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Monday, December 09, 2019 {{ new Date().getDay() }}

Last summer, at a social dinner in Los Angeles, I had the opportunity to meet Anand Giridharadas, the former New York Times columnist and author of Winners Take All: The Elite Charade of Changing the World. As he explained the message of his book, I became intrigued. For years, I have viewed the staggering economic inequality in the U.S. with fear and anxiety. I have watched the widening gap turn into a chasm, serving to illustrate just how broken the U.S. system has become.

Anand seemed curiously eager for me to read the book, but I didn’t fully grasp why until I picked up a copy and read to page 205 – where there is a single mention of my name. He takes a subtle shot, including me in a group of elites who sanctimoniously apply band-aids to problems while ignoring that, in our self-interest, we are the ones who allowed the system to fail in the first place. And that’s the part I hadn’t previously considered.

His book makes a valid case that elites have participated in allowing the U.S. system to break down, while government and its high-powered advisers reinforced the income gap in many Western democracies. And to make things worse, these same elites are advocating “market solutions” to fix social issues around the world while they have utterly failed to fix the inequality in their own backyard. The result, Anand writes, has been the creation of what essayist C.Z. Nnaemeka calls the “unexotic underclass,” people who are neither rich enough to be global elites, nor poor enough to get the elites’ attention.

No argument there. One need only look at the facts.

Since the 1980s, the incomes of the top 0.001 percent of Americans have increased seven-fold, while the incomes of the lowest-earning half of the population have barely budged. Giridharadas points to trends that have contributed to the widening gulf between rich and poor, including cuts to public education, the dismantling of unions, outsourcing labor offshore, the continued belief in trickle-down economics, and much more.

Since the 2008 financial crisis, the average person remains 30 percent poorer. And the undeniable truth is that the only people who have done well since 2008 are the ones who caused the crisis in the first place. It’s no wonder people are seething with rage and have taken out their anger by supporting and voting for populist politicians from all parts of the spectrum, in democracies around the world. History has always shown this as the inevitable outcome of severe inequality and disenfranchisement.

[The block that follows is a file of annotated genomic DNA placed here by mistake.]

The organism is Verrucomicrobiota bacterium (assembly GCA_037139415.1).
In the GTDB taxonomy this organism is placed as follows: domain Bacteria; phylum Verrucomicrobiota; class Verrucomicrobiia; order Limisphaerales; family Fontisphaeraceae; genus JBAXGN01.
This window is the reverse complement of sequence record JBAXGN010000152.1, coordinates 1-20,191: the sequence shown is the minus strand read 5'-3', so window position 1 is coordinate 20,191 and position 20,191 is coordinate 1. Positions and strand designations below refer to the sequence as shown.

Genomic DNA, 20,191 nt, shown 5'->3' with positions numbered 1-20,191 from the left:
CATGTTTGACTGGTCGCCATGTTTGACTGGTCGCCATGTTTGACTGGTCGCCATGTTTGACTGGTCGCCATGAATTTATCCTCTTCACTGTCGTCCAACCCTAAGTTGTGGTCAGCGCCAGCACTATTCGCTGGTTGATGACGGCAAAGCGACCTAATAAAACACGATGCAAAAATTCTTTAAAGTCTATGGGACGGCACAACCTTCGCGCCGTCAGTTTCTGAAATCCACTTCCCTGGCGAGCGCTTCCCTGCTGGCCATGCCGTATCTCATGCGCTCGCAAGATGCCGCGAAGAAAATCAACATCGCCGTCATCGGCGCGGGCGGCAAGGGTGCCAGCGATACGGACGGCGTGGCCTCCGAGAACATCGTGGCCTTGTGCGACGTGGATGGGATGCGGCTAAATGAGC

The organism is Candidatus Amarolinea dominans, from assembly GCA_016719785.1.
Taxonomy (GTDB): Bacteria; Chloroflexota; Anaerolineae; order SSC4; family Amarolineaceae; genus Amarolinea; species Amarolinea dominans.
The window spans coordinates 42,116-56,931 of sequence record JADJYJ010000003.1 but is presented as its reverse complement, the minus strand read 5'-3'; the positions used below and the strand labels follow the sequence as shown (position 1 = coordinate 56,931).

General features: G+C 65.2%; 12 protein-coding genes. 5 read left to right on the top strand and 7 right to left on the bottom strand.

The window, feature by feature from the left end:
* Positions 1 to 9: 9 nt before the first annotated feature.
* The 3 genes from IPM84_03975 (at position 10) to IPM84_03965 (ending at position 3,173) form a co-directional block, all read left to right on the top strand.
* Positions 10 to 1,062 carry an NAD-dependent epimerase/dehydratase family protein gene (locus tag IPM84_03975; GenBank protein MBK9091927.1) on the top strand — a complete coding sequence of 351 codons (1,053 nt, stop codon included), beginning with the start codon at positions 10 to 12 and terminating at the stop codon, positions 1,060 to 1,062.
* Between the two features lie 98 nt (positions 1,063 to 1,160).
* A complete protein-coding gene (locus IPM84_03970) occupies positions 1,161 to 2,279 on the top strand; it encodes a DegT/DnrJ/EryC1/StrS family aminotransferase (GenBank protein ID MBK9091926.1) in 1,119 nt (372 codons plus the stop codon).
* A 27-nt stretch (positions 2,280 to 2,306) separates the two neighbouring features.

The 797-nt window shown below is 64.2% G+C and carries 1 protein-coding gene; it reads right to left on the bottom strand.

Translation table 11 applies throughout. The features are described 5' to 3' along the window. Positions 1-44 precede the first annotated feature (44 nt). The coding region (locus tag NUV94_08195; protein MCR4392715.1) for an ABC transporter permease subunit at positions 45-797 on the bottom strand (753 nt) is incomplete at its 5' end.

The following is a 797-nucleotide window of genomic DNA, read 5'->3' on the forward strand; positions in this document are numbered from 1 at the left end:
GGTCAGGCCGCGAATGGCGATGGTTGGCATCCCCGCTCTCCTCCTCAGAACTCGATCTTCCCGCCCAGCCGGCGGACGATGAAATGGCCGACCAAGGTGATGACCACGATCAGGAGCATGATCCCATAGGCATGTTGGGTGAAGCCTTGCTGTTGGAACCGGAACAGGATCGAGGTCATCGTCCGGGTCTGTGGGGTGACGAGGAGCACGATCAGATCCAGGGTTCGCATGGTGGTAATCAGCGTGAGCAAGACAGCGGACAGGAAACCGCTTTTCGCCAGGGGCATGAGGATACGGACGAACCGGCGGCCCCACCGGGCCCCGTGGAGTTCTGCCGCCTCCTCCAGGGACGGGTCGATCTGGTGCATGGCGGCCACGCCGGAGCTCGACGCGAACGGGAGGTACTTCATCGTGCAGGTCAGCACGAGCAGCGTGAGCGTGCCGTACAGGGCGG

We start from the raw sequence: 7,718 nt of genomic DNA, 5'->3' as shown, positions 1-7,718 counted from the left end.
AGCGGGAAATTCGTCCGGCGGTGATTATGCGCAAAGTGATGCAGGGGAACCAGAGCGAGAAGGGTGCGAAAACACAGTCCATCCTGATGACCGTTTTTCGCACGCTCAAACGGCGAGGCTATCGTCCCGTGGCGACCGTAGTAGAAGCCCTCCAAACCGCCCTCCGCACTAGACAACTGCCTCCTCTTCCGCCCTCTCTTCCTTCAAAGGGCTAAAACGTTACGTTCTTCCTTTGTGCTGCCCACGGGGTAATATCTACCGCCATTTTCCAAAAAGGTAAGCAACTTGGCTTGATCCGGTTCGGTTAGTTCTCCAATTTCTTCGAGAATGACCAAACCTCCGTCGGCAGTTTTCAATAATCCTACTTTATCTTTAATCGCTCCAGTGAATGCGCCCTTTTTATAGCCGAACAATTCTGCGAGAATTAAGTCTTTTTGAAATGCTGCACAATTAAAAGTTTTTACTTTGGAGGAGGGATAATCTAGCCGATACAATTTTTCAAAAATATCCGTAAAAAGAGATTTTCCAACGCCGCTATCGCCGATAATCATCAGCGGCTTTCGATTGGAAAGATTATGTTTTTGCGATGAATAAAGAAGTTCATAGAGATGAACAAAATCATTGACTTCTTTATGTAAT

Anand certainly does a great job illuminating the apparent hypocrisy of some elite philanthropists. As Giridharadas writes, “This book is an attempt to understand the connection between . . . the extraordinary helping and the extraordinary hoarding.” But I have several issues with his book as well. He exhibits a tendency to paint everything black and white in order to make his case. Having met so many philanthropic types over the years, I know there are in fact people who truly care and are passionate about giving away their money and bringing about sustainable change. A quick cast of the net would capture myriad examples of philanthropists who are intent on doing good, quietly backing projects that take innovative entrepreneurial approaches to large-scale social challenges.

Moreover, the benefits of all that philanthropic giving and change of corporate culture are evident and provable. Throwing rhetorical grenades in every direction is far from helpful.

More importantly, Anand doesn’t offer any solutions to the systemic problems that plague America. “Where do we go from here? Somewhere other than where we have been going, led by people other than the people that have been leading us,” he tells us. To me that reads as a cop out.

But I don’t entirely fault him for not providing concrete solutions. If history has taught us anything, the systemic change needed when societies go to the mat over inequality doesn’t come without some serious social disorder. And I am being diplomatic here. When a political system is broken as badly as it is today, when big money interests can spend billions on a single election, when truth is no longer relevant and  tribal affiliation causes citizens to vote against their own interests, then how will we fix the underlying causes?

Here is the irony: Anand seems to expect politicians to fix a system that either benefits or enslaves them. He will wait a long time.

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